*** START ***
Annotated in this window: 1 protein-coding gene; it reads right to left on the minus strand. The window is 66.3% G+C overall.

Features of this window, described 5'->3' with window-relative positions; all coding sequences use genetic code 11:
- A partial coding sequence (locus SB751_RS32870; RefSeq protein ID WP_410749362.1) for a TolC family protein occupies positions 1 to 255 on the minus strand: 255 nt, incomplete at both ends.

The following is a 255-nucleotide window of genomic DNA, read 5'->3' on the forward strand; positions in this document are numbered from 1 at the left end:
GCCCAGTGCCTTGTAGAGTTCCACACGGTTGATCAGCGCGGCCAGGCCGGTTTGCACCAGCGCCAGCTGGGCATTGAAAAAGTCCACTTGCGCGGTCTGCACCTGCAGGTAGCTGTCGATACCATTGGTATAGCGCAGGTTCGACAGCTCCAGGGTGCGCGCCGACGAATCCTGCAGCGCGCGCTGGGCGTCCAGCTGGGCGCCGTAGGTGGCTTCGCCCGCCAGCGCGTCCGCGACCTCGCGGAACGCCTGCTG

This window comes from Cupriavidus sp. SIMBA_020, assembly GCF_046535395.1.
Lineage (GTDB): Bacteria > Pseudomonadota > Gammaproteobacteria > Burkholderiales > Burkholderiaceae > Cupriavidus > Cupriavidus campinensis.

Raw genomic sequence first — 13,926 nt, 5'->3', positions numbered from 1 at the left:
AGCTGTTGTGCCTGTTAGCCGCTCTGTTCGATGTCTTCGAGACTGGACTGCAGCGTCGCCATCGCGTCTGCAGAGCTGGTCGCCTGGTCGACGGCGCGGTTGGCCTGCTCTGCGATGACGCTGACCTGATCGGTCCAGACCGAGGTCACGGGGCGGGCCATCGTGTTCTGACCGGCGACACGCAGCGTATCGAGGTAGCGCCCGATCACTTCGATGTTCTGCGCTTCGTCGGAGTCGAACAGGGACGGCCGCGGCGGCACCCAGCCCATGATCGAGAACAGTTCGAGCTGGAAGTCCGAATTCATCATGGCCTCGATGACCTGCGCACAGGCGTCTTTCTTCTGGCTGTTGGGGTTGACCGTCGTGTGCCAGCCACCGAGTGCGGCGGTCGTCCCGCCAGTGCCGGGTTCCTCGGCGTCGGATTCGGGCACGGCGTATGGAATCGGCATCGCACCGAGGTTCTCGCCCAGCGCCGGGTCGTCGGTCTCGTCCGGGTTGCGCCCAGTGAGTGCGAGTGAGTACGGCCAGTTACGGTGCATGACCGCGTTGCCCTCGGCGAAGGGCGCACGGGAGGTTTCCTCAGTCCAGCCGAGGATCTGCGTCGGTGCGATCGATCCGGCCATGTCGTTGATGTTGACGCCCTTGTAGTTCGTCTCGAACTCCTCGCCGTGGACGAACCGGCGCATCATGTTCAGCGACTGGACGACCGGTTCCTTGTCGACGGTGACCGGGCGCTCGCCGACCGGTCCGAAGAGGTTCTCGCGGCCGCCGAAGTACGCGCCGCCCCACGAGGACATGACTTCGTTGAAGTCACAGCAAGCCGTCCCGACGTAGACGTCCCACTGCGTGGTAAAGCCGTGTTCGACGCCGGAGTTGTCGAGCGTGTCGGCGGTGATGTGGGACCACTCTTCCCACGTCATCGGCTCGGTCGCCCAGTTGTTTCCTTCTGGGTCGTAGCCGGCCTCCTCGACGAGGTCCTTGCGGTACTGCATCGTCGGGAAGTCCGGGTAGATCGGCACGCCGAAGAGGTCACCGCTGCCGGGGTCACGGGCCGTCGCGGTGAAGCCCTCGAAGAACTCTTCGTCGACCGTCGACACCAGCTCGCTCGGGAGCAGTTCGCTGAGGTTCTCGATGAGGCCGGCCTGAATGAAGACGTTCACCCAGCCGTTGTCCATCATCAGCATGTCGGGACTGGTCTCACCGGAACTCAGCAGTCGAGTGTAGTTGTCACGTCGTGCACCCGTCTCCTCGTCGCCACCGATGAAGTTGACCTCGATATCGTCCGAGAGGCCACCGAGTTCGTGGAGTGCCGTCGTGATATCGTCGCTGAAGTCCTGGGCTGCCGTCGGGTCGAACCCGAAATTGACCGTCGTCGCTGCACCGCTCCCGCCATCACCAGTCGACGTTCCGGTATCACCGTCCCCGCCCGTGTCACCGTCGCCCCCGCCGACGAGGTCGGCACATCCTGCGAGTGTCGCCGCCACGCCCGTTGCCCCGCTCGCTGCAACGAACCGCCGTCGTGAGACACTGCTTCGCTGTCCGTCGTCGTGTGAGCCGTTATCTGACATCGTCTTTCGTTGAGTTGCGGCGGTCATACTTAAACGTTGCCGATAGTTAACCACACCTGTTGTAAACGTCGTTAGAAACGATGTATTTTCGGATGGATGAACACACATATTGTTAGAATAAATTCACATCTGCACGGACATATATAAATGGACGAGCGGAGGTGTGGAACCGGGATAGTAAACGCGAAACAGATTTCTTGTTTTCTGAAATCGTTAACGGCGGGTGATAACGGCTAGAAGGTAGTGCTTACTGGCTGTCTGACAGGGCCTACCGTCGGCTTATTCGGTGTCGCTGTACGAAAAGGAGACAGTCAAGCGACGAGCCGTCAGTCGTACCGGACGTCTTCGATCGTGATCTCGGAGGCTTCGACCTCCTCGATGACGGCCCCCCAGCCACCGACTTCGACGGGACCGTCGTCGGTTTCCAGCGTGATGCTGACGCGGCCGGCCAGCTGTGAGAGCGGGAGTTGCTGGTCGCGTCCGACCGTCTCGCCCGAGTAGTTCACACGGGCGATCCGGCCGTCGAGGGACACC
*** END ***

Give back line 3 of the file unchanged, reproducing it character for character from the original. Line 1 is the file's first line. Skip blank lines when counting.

- A partial coding sequence (locus SB751_RS32870; RefSeq protein ID WP_410749362.1) for a TolC family protein occupies positions 1 to 255 on the minus strand: 255 nt, incomplete at both ends.